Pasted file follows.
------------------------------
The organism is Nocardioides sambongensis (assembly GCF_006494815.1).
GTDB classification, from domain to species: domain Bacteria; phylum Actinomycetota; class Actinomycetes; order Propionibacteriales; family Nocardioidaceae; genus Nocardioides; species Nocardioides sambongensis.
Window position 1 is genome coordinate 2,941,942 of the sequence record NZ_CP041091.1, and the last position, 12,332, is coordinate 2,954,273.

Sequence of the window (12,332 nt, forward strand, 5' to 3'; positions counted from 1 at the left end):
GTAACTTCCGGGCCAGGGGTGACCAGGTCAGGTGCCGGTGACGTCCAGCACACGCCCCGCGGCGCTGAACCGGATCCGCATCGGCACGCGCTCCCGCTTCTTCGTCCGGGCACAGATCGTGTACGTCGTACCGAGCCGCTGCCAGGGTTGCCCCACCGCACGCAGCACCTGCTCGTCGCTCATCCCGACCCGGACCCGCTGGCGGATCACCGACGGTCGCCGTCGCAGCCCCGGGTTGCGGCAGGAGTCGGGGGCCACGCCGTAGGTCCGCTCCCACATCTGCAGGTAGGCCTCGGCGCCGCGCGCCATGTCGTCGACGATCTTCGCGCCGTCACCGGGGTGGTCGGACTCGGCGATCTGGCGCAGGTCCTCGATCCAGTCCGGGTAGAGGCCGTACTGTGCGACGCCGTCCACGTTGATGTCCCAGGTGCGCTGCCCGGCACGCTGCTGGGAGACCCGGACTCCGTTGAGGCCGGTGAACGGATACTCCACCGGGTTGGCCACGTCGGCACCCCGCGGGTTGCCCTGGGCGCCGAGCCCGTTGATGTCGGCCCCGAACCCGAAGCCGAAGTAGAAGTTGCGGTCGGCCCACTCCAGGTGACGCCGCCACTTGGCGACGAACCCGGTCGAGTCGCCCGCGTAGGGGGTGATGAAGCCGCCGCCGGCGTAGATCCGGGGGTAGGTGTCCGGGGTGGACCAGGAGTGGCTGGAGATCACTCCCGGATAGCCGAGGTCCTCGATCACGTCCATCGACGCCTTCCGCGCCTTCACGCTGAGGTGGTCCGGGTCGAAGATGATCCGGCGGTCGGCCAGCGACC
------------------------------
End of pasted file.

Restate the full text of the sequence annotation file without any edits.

The organism is Nocardioides sambongensis (assembly GCF_006494815.1).
GTDB classification, from domain to species: domain Bacteria; phylum Actinomycetota; class Actinomycetes; order Propionibacteriales; family Nocardioidaceae; genus Nocardioides; species Nocardioides sambongensis.
Window position 1 is genome coordinate 2,941,942 of the sequence record NZ_CP041091.1, and the last position, 12,332, is coordinate 2,954,273.

Sequence of the window (12,332 nt, forward strand, 5' to 3'; positions counted from 1 at the left end):
GTAACTTCCGGGCCAGGGGTGACCAGGTCAGGTGCCGGTGACGTCCAGCACACGCCCCGCGGCGCTGAACCGGATCCGCATCGGCACGCGCTCCCGCTTCTTCGTCCGGGCACAGATCGTGTACGTCGTACCGAGCCGCTGCCAGGGTTGCCCCACCGCACGCAGCACCTGCTCGTCGCTCATCCCGACCCGGACCCGCTGGCGGATCACCGACGGTCGCCGTCGCAGCCCCGGGTTGCGGCAGGAGTCGGGGGCCACGCCGTAGGTCCGCTCCCACATCTGCAGGTAGGCCTCGGCGCCGCGCGCCATGTCGTCGACGATCTTCGCGCCGTCACCGGGGTGGTCGGACTCGGCGATCTGGCGCAGGTCCTCGATCCAGTCCGGGTAGAGGCCGTACTGTGCGACGCCGTCCACGTTGATGTCCCAGGTGCGCTGCCCGGCACGCTGCTGGGAGACCCGGACTCCGTTGAGGCCGGTGAACGGATACTCCACCGGGTTGGCCACGTCGGCACCCCGCGGGTTGCCCTGGGCGCCGAGCCCGTTGATGTCGGCCCCGAACCCGAAGCCGAAGTAGAAGTTGCGGTCGGCCCACTCCAGGTGACGCCGCCACTTGGCGACGAACCCGGTCGAGTCGCCCGCGTAGGGGGTGATGAAGCCGCCGCCGGCGTAGATCCGGGGGTAGGTGTCCGGGGTGGACCAGGAGTGGCTGGAGATCACTCCCGGATAGCCGAGGTCCTCGATCACGTCCATCGACGCCTTCCGCGCCTTCACGCTGAGGTGGTCCGGGTCGAAGATGATCCGGCGGTCGGCCAGCGACC